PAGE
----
For 10-year-old Eli, the past year has been like a new lease on life. Eli was diagnosed with sickle cell disease at eight months old and in the years that followed, he was hospitalized at the Montreal Children’s Hospital many times whenever he experienced a crisis and needed treatment. “Barely a year went by that he wasn’t admitted to the Children’s,” says his mother Manuella.
Sickle cell anemia is a type of blood disease that is present at birth. It can only develop in a child if both parents carry the sickle cell gene, and for these couples, there is a one in four chance that each of the their children will have the disease.
Looking at the options
In sickle cell anemia, red blood cells are irregularly shaped, have a shortened lifespan, and can inhibit blood flow and delivery of oxygen to various parts of the body. The resulting symptoms of the disease commonly include episodic pain, called acute pain crises, and increased risk of infection.
Manuella recalls learning about stem cell transplantation for sickle cell when Eli was about four years old. “I talked to his doctors about it but Eli wasn’t doing too badly at the time, and they suggested we wait a while before considering it.” Five years later, however, after many more hospitalizations which usually lasted a week at a time, it became evident that a transplant might be Eli’s best option.
Keeping it in the family
A stem cell transplant is a serious decision for any family to make, especially considering the most likely match for a stem cell donor is a patient’s sibling. In Eli’s case, that’s exactly what happened. “Eli’s younger brother Ethan, who doesn’t have sickle cell disease, turned out to be an almost perfect match,” says Manuella. “I didn’t really need to have a big conversation with Ethan. When I explained to him that he was going to be able to help his big brother he just said ‘ok’ and that was that.”
In preparation for the transplant, Eli was given medications to deplete his bone marrow and suppress his immune system, a process which actually helps the body receive new stem cells without rejecting them. On March 19, 2014, both boys were admitted to the Children’s, and Eli was placed in isolation. As a stem cell donor, Ethan had to undergo a surgical procedure to remove some of his bone marrow which contained stem cells that were then given to Eli. “We were told that Ethan would only feel a little pain in his back from the procedure,” says Manuella.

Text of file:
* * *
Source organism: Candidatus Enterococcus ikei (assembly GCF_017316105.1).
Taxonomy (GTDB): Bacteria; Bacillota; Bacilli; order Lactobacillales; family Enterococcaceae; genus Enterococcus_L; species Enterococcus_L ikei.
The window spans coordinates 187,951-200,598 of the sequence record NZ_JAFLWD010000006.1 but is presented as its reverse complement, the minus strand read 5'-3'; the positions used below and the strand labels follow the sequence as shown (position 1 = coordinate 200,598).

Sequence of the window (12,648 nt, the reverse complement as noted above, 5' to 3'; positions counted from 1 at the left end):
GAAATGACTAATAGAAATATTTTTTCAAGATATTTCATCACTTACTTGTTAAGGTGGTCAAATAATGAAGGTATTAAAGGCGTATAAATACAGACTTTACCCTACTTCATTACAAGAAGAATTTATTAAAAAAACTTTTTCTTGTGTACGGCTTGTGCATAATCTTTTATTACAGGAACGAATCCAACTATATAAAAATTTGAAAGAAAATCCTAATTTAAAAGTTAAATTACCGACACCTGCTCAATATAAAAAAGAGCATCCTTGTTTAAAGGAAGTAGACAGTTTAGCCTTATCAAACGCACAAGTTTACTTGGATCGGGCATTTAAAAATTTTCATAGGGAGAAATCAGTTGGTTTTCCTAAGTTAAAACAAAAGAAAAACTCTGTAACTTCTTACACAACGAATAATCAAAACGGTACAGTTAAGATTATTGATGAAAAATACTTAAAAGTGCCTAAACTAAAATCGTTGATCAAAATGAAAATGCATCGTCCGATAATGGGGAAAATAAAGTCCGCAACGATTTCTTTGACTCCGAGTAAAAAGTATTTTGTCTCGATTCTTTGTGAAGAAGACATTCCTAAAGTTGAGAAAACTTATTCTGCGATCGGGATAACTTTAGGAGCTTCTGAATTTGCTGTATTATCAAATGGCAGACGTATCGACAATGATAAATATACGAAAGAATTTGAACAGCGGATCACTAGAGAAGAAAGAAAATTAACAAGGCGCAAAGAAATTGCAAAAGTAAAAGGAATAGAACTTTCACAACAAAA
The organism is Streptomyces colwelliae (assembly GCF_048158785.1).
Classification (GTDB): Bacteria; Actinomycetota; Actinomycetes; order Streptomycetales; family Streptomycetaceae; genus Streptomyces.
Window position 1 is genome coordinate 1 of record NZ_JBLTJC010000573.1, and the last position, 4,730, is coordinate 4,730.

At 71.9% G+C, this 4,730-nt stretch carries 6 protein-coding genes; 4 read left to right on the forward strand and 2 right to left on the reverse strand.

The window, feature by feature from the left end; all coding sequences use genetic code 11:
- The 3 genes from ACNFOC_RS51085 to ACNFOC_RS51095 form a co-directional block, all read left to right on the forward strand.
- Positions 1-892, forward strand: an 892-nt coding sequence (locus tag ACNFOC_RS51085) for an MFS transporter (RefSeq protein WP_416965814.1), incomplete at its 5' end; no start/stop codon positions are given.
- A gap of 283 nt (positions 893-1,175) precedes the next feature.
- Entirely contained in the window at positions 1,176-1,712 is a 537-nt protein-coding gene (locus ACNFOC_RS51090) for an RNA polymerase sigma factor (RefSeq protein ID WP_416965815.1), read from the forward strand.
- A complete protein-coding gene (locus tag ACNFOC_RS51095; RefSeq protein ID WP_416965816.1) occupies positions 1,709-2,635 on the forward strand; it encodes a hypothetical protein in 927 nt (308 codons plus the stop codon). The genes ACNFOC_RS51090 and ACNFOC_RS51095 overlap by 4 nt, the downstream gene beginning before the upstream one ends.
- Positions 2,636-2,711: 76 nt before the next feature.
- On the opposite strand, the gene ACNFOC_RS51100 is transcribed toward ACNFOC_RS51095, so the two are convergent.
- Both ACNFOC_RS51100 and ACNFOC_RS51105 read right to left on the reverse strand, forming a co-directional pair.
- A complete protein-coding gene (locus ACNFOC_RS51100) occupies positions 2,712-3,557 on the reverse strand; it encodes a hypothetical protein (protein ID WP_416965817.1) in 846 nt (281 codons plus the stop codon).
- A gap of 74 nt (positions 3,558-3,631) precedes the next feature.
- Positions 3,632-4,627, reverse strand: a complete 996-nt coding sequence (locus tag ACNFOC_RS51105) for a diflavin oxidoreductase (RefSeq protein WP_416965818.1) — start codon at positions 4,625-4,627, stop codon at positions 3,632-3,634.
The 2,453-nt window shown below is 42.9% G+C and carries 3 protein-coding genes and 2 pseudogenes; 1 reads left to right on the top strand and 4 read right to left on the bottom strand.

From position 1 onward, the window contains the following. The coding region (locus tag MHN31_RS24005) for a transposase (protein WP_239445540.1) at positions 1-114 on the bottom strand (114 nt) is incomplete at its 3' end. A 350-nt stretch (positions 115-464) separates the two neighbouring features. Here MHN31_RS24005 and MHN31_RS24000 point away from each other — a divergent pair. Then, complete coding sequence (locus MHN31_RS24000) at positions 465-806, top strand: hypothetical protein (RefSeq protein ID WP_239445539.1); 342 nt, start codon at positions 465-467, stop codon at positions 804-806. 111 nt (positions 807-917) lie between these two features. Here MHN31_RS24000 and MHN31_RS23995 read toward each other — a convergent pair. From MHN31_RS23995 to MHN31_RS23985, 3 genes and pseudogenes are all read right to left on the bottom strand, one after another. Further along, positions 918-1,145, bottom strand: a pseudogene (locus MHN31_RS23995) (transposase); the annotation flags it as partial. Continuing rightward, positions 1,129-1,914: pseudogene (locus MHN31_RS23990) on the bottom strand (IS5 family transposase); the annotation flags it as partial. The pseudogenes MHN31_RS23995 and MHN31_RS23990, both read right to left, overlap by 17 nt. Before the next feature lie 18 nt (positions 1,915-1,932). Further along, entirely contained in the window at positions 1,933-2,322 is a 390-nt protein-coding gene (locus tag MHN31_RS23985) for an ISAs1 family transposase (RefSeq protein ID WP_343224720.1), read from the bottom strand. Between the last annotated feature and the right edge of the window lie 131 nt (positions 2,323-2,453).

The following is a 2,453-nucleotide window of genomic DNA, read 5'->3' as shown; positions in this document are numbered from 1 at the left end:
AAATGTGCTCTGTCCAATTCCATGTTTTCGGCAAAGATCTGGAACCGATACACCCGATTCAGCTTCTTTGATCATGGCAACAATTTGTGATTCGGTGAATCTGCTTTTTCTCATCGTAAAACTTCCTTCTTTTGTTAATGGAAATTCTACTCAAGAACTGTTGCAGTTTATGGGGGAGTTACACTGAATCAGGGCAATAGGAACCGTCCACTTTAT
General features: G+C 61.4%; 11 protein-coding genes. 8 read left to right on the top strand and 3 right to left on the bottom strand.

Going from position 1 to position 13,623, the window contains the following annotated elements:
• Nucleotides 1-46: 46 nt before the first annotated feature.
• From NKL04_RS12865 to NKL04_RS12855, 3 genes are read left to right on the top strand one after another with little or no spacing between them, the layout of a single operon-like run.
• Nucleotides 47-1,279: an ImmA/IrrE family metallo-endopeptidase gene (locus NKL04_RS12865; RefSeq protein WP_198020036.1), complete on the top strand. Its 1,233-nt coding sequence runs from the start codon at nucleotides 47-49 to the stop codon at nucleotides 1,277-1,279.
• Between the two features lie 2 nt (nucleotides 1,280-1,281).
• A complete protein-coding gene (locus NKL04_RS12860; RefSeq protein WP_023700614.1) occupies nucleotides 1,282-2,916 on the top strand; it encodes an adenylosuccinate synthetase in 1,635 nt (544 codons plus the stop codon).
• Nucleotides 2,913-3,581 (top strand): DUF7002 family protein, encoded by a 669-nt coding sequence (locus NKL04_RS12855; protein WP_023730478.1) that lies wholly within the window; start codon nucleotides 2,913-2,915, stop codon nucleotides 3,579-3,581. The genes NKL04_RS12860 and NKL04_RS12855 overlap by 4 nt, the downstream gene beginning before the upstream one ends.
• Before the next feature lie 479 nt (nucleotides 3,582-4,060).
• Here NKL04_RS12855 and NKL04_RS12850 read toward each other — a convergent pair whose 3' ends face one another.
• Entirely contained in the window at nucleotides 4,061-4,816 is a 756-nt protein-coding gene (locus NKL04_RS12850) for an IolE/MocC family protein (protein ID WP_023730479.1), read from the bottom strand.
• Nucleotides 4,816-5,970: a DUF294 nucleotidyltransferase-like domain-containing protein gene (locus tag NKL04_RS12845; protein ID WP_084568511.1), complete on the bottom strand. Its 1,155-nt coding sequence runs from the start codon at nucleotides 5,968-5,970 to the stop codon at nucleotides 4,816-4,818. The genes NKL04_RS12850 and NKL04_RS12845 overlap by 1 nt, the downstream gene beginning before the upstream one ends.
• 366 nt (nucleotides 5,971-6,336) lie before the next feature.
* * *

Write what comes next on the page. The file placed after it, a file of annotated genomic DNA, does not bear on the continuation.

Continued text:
Ready for a new chapter
Ethan was able to go home the next day, but Eli’s stay lasted more than two weeks while his care team closely monitored his progress. For a transplant recipient like Eli, the new stem cells injected into the blood stream eventually settle in the bone marrow and start producing new blood. “He got stronger every day,” says Manuella. “The team did all sorts of tests to make sure his blood work was fine and most important, that his immune system was ready for the outside world.”
One year later, Eli is doing great. He is full of energy and hasn’t had to miss any school since having the transplant. He now has follow-up appointments at the Children’s every six weeks. “The doctors have told us that Eli’s blood is now pretty much from Ethan’s stem cells,” says Manuella.
While Manuella acknowledges that a stem cell transplant is a serious and sometimes risky procedure, she also says that for their family, it offered hope for Eli’s future. “I just felt if there’s something we can do to make his life better, then we have to do it.”
This post was graciously shared by the Montreal Children’s Hospital – for more information please visit www.thechildren.com/patients-families